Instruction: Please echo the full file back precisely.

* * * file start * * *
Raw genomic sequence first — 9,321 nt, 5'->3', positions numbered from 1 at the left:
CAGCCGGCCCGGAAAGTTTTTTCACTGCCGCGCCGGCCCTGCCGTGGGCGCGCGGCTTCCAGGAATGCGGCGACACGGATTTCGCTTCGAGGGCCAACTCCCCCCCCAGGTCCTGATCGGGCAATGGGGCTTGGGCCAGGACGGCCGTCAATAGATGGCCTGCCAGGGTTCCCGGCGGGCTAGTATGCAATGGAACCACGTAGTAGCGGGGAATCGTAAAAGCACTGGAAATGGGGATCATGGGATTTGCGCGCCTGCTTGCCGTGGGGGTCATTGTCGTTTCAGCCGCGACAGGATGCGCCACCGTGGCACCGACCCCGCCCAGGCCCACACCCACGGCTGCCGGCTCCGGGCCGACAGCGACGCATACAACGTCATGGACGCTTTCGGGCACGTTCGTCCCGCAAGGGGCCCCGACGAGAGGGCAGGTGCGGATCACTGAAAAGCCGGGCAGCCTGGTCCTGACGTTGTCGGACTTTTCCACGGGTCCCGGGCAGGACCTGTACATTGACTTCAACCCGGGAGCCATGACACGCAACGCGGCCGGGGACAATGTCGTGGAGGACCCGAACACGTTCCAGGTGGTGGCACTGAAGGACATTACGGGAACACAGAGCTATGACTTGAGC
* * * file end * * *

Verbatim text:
Raw genomic sequence first — 9,321 nt, 5'->3', positions numbered from 1 at the left:
CAGCCGGCCCGGAAAGTTTTTTCACTGCCGCGCCGGCCCTGCCGTGGGCGCGCGGCTTCCAGGAATGCGGCGACACGGATTTCGCTTCGAGGGCCAACTCCCCCCCCAGGTCCTGATCGGGCAATGGGGCTTGGGCCAGGACGGCCGTCAATAGATGGCCTGCCAGGGTTCCCGGCGGGCTAGTATGCAATGGAACCACGTAGTAGCGGGGAATCGTAAAAGCACTGGAAATGGGGATCATGGGATTTGCGCGCCTGCTTGCCGTGGGGGTCATTGTCGTTTCAGCCGCGACAGGATGCGCCACCGTGGCACCGACCCCGCCCAGGCCCACACCCACGGCTGCCGGCTCCGGGCCGACAGCGACGCATACAACGTCATGGACGCTTTCGGGCACGTTCGTCCCGCAAGGGGCCCCGACGAGAGGGCAGGTGCGGATCACTGAAAAGCCGGGCAGCCTGGTCCTGACGTTGTCGGACTTTTCCACGGGTCCCGGGCAGGACCTGTACATTGACTTCAACCCGGGAGCCATGACACGCAACGCGGCCGGGGACAATGTCGTGGAGGACCCGAACACGTTCCAGGTGGTGGCACTGAAGGACATTACGGGAACACAGAGCTATGACTTGAGC